“Doing more with less” continues to be Easton Mayor Sal Panto's mantra, as he gave the annual “State of the City” address at city council's workshop meeting Tuesday evening.
First thanking the various city administrators and department heads, Panto listed a number of improvements and achievements that have occurred in the last year.
Consolidating city offices allowed the rental of the fifth floor, netting the city $70,000 rent per year. City council's new offices and chambers, formerly on the fifth floor, will be completed in the next couple of months on the sixth and construction has already begun, he said.
Easton's crime rate continues to decrease, Panto noted.
“There continues to be a , and it's the lowest it's been in 30 years,” Panto said.
Over the last three years, 11 police officers have been added to the Easton Police Department, bringing the total number of officers on the force from 52 in 2008 to 63 today, Panto said.
The force was also recently reaccredited and is one of about 70 Pennsylvania departments to hold that designation out of more than 1,100 police departments in the state.
The city goal of being “clean and safe” is key to Easton's future and that goal is being met in multiple ways, Panto said.
More closed-circuit cameras are planned for the city riverside parks, in addition to those already installed and are in keeping with the city's goal of being “safe.”
“Clean” is being achieved better than ever before, said Panto, by the city's public works department, with expanded street sweeping. Panto said the department is half the size of the department in 1984 but is “doing more that they did then.”
“We are indeed doing more with less,” Panto said.
The city's code office is also instrumental in recent city successes, Panto said, quoting statistics of the department having conducted more than 5,000 inspections, responding to more than 100 resident complaints and issuing more than 500 citations for building code violations in 2010.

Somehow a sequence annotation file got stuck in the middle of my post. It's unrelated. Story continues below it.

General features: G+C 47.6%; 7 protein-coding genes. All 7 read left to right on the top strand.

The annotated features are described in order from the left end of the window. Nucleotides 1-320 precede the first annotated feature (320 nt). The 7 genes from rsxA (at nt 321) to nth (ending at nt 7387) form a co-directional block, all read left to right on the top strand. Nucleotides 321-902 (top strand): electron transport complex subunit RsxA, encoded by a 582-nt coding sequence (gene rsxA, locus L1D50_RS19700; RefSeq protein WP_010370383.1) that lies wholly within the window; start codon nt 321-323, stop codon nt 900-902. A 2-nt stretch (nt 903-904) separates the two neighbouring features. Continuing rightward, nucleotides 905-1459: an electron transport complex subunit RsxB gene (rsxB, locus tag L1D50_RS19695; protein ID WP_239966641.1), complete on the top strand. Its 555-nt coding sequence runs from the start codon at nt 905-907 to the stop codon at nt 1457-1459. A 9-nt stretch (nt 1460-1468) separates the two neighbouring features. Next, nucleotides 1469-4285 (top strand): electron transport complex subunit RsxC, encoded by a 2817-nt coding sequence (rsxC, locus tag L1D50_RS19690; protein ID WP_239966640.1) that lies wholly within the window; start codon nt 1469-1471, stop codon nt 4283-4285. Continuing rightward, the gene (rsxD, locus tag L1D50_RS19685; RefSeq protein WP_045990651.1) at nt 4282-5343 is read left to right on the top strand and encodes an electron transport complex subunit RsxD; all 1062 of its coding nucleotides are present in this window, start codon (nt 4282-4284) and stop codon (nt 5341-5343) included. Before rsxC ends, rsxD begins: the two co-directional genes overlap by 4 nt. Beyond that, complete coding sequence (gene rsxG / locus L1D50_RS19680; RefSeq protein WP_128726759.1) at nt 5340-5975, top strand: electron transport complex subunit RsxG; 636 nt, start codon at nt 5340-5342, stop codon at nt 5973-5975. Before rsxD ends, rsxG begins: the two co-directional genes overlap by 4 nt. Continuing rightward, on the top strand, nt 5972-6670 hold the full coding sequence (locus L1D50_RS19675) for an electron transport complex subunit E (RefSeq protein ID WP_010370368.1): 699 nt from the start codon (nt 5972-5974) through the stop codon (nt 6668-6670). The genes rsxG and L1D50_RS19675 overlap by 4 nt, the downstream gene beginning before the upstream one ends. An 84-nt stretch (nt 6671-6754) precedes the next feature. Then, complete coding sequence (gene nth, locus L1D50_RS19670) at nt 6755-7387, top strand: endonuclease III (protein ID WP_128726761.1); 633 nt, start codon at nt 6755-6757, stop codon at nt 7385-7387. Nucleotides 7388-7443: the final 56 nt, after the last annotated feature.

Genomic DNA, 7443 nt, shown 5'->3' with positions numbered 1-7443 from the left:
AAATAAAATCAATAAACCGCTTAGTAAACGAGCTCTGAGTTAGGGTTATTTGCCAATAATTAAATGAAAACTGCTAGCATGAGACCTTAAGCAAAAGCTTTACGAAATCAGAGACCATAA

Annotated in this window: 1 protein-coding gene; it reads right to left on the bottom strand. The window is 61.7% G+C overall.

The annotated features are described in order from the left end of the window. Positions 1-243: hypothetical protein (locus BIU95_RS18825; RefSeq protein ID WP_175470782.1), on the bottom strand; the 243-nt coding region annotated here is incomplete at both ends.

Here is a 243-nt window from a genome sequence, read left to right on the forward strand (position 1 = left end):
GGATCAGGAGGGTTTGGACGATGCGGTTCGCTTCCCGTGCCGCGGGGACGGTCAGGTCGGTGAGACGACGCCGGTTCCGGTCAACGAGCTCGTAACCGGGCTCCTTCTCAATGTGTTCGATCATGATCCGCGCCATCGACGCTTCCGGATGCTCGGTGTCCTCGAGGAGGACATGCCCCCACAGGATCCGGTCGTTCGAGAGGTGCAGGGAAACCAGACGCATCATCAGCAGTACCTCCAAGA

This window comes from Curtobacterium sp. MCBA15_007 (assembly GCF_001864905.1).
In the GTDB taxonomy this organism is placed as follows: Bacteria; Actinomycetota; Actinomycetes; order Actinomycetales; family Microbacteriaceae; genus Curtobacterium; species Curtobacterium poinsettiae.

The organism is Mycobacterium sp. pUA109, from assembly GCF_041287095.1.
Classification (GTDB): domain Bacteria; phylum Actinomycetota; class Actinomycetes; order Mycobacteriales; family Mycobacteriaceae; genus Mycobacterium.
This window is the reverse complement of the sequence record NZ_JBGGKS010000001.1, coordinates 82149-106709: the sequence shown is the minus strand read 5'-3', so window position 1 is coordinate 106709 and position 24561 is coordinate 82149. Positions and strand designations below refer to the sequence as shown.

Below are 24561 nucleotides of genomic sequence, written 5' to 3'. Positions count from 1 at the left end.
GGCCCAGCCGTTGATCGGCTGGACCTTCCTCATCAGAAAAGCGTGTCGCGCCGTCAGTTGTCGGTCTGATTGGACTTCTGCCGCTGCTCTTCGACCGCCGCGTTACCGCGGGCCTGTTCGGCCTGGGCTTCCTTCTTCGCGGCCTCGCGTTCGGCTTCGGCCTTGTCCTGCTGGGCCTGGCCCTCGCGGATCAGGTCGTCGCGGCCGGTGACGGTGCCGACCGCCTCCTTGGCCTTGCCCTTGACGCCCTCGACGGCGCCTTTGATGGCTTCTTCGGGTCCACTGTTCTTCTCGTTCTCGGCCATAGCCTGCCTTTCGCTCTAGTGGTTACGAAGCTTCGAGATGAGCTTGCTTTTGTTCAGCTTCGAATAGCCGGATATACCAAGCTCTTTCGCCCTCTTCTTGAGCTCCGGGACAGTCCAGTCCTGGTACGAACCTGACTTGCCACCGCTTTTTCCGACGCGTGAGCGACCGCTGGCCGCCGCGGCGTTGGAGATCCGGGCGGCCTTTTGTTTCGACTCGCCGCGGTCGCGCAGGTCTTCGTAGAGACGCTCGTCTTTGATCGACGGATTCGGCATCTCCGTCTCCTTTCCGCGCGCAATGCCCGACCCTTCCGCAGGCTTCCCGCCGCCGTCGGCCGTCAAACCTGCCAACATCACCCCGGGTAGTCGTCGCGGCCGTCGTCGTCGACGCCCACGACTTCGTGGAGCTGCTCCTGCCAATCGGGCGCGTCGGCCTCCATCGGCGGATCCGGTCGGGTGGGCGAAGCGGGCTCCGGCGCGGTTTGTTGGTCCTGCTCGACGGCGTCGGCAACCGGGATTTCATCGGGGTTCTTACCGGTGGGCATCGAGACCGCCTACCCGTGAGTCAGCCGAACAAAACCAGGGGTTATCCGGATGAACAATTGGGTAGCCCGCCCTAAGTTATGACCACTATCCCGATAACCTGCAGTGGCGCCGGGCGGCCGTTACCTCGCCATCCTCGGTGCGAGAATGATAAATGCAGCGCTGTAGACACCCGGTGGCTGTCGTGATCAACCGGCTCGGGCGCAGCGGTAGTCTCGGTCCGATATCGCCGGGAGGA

“We will not stop until derelict property owners clean their properties and make them clean and safe,” Panto said.
New development and revitalization projects are key to the city's future, Panto said and this coming year will see several construction projects, he said.
In particular, the Simon Silk Mill project will likely commence later this year and “it could be the most important development project (in Easton ) in 100 years,” he said.
To build the city's property tax base and eliminate vacant properties, the mayor's office plans to start the program “Let's Build Easton.” A $500,000 grant has been applied for to fund the program, he said, which would strive to build new residences on vacant properties in the city.
For the future, Panto says it's his goal to not only hold taxes at their current rates, but to lower them in the future.
“I'm happy to report the city's finances are the best they've been in years,” Panto said. “Make no mistake, my administration is all about the numbers.”
Despite penny pinching, this year's still showed a $2.4 million shortfall, which was made up through further cuts, he said.
“Balancing these budgets wasn't easy,” Panto said, adding his goal is to actually reduce city taxes in coming years.
“We can no longer be the highest taxed and have the highest fees if we want to attract business in the Lehigh Valley,” he said.
“We are not afraid to take risks,” Panto said of his administration. “We're no afraid to try new things, but only after the analysis has been done.”
“People are genuinely happy with our city. Perhaps our most important goal is to bring back respect to our city,” he said.